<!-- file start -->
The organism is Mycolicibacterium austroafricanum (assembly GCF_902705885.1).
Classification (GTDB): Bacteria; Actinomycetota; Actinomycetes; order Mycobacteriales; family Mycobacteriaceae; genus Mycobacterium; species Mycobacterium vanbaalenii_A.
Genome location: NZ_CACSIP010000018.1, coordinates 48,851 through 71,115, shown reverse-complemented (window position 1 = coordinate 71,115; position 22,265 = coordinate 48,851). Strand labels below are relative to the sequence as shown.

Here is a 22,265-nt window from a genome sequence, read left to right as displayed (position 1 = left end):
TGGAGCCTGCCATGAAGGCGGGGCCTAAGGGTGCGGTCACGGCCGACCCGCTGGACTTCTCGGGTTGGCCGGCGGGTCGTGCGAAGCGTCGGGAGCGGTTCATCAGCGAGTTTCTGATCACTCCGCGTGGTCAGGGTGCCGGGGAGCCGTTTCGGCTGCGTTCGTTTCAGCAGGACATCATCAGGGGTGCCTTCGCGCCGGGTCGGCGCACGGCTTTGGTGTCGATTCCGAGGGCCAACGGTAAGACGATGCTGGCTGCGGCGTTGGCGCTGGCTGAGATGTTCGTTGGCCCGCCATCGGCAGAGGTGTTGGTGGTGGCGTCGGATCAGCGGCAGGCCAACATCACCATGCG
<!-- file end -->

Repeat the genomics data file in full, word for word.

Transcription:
The organism is Mycolicibacterium austroafricanum (assembly GCF_902705885.1).
Classification (GTDB): Bacteria; Actinomycetota; Actinomycetes; order Mycobacteriales; family Mycobacteriaceae; genus Mycobacterium; species Mycobacterium vanbaalenii_A.
Genome location: NZ_CACSIP010000018.1, coordinates 48,851 through 71,115, shown reverse-complemented (window position 1 = coordinate 71,115; position 22,265 = coordinate 48,851). Strand labels below are relative to the sequence as shown.

Here is a 22,265-nt window from a genome sequence, read left to right as displayed (position 1 = left end):
TGGAGCCTGCCATGAAGGCGGGGCCTAAGGGTGCGGTCACGGCCGACCCGCTGGACTTCTCGGGTTGGCCGGCGGGTCGTGCGAAGCGTCGGGAGCGGTTCATCAGCGAGTTTCTGATCACTCCGCGTGGTCAGGGTGCCGGGGAGCCGTTTCGGCTGCGTTCGTTTCAGCAGGACATCATCAGGGGTGCCTTCGCGCCGGGTCGGCGCACGGCTTTGGTGTCGATTCCGAGGGCCAACGGTAAGACGATGCTGGCTGCGGCGTTGGCGCTGGCTGAGATGTTCGTTGGCCCGCCATCGGCAGAGGTGTTGGTGGTGGCGTCGGATCAGCGGCAGGCCAACATCACCATGCG